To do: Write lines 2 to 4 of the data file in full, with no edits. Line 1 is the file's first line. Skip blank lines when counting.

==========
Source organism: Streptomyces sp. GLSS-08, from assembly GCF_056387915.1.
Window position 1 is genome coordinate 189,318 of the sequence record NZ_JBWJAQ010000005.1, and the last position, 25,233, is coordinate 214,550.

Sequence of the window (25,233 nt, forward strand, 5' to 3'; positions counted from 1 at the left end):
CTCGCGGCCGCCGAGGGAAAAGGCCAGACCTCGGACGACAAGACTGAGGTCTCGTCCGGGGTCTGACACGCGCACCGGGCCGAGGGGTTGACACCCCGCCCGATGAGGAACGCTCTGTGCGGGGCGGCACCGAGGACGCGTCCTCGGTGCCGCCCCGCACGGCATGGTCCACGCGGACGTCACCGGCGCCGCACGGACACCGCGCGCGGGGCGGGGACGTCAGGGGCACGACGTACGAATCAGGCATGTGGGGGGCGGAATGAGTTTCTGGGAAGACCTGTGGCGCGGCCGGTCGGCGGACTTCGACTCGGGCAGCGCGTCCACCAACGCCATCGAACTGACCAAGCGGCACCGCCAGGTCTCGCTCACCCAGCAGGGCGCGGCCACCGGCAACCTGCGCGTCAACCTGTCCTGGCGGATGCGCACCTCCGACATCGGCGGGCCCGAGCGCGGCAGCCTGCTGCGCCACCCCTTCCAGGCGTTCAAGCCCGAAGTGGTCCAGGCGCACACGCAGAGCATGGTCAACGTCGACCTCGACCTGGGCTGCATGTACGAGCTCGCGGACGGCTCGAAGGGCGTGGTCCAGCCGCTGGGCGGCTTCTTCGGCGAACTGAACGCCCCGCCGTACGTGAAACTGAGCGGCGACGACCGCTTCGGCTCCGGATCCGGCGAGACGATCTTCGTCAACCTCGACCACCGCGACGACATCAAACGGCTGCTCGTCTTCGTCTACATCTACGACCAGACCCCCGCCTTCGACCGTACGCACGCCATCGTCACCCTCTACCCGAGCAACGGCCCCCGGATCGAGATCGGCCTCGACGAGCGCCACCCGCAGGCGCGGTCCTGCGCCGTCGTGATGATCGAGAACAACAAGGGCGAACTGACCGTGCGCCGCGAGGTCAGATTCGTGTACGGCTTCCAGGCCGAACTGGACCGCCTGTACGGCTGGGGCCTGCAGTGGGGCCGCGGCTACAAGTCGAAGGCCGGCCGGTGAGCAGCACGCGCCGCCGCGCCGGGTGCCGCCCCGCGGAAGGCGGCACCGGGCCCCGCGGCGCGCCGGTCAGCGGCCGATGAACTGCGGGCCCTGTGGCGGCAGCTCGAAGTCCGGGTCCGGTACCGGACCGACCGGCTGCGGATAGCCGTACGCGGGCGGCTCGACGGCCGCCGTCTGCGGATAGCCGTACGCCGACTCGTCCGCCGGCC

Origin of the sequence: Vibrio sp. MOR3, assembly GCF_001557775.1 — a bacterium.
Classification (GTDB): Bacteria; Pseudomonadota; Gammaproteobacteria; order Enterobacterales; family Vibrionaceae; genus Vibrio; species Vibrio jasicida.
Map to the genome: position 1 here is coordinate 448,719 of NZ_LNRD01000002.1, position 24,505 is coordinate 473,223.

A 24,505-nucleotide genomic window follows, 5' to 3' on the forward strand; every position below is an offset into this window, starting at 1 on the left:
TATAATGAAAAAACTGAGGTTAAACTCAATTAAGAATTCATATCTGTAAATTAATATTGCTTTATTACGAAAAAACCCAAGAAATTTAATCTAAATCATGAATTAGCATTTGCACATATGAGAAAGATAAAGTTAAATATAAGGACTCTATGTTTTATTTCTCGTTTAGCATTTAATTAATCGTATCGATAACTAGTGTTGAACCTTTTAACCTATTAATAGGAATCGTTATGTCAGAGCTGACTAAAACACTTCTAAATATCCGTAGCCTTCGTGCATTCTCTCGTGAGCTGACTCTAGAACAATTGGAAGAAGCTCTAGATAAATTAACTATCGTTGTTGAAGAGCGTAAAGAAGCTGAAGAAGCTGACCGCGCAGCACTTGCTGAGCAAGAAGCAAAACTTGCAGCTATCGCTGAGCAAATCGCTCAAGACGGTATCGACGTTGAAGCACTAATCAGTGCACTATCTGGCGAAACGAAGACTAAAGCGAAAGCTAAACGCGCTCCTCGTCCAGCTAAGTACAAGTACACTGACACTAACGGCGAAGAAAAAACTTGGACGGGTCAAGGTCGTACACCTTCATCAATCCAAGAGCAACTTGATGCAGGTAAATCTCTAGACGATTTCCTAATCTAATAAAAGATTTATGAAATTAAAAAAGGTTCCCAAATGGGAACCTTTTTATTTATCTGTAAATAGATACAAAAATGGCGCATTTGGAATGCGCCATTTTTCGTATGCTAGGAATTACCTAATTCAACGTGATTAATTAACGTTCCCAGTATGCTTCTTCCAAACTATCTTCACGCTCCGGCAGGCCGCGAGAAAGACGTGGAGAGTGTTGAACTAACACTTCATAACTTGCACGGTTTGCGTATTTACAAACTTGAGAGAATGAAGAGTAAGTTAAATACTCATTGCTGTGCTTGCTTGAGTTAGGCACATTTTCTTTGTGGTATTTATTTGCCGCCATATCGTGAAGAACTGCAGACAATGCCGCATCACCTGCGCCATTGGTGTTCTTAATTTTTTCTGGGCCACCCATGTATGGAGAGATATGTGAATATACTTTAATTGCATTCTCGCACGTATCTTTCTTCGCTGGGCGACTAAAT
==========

Window position 1 is genome coordinate 189,318 of the sequence record NZ_JBWJAQ010000005.1, and the last position, 25,233, is coordinate 214,550.

Sequence of the window (25,233 nt, forward strand, 5' to 3'; positions counted from 1 at the left end):
CTCGCGGCCGCCGAGGGAAAAGGCCAGACCTCGGACGACAAGACTGAGGTCTCGTCCGGGGTCTGACACGCGCACCGGGCCGAGGGGTTGACACCCCGCCCGATGAGGAACGCTCTGTGCGGGGCGGCACCGAGGACGCGTCCTCGGTGCCGCCCCGCACGGCATGGTCCACGCGGACGTCACCGGCGCCGCACGGACACCGCGCGCGGGGCGGGGACGTCAGGGGCACGACGTACGAATCAGGCATGTGGGGGGCGGAATGAGTTTCTGGGAAGACCTGTGGCGCGGCCGGTCGGCGGACTTCGACTCGGGCAGCGCGTCCACCAACGCCATCGAACTGACCAAGCGGCACCGCCAGGTCTCGCTCACCCAGCAGGGCGCGGCCACCGGCAACCTGCGCGTCAACCTGTCCTGGCGGATGCGCACCTCCGACATCGGCGGGCCCGAGCGCGGCAGCCTGCTGCGCCACCCCTTCCAGGCGTTCAAGCCCGAAGTGGTCCAGGCGCACACGCAGAGCATGGTCAACGTCGACCTCGACCTGGGCTGCATGTACGAGCTCGCGGACGGCTCGAAGGGCGTGGTCCAGCCGCTGGGCGGCTTCTTCGGCGAACTGAACGCCCCGCCGTACGTGAAACTGAGCGGCGACGACCGCTTCGGCTCCGGATCCGGCGAGACGATCTTCGTCAACCTCGACCACCGCGACGACATCAAACGGCTGCTCGTCTTCGTCTACATCTACGACCAGACCCCCGCCTTCGACCGTACGCACGCCATCGTCACCCTCTACCCGAGCAACGGCCCCCGGATCGAGATCGGCCTCGACGAGCGCCACCCGCAGGCGCGGTCCTGCGCCGTCGTGATGATCGAGAACAACAAGGGCGAACTGACCGTGCGCCGCGAGGTCAGATTCGTGTACGGCTTCCAGGCCGAACTGGACCGCCTGTACGGCTGGGGCCTGCAGTGGGGCCGCGGCTACAAGTCGAAGGCCGGCCGGTGAGCAGCACGCGCCGCCGCGCCGGGTGCCGCCCCGCGGAAGGCGGCACCGGGCCCCGCGGCGCGCCGGTCAGCGGCCGATGAACTGCGGGCCCTGTGGCGGCAGCTCGAAGTCCGGGTCCGGTACCGGACCGACCGGCTGCGGATAGCCGTACGCGGGCGGCTCGACGGCCGCCGTCTGCGGATAGCCGTACGCCGACTCGTCCGCCGGCC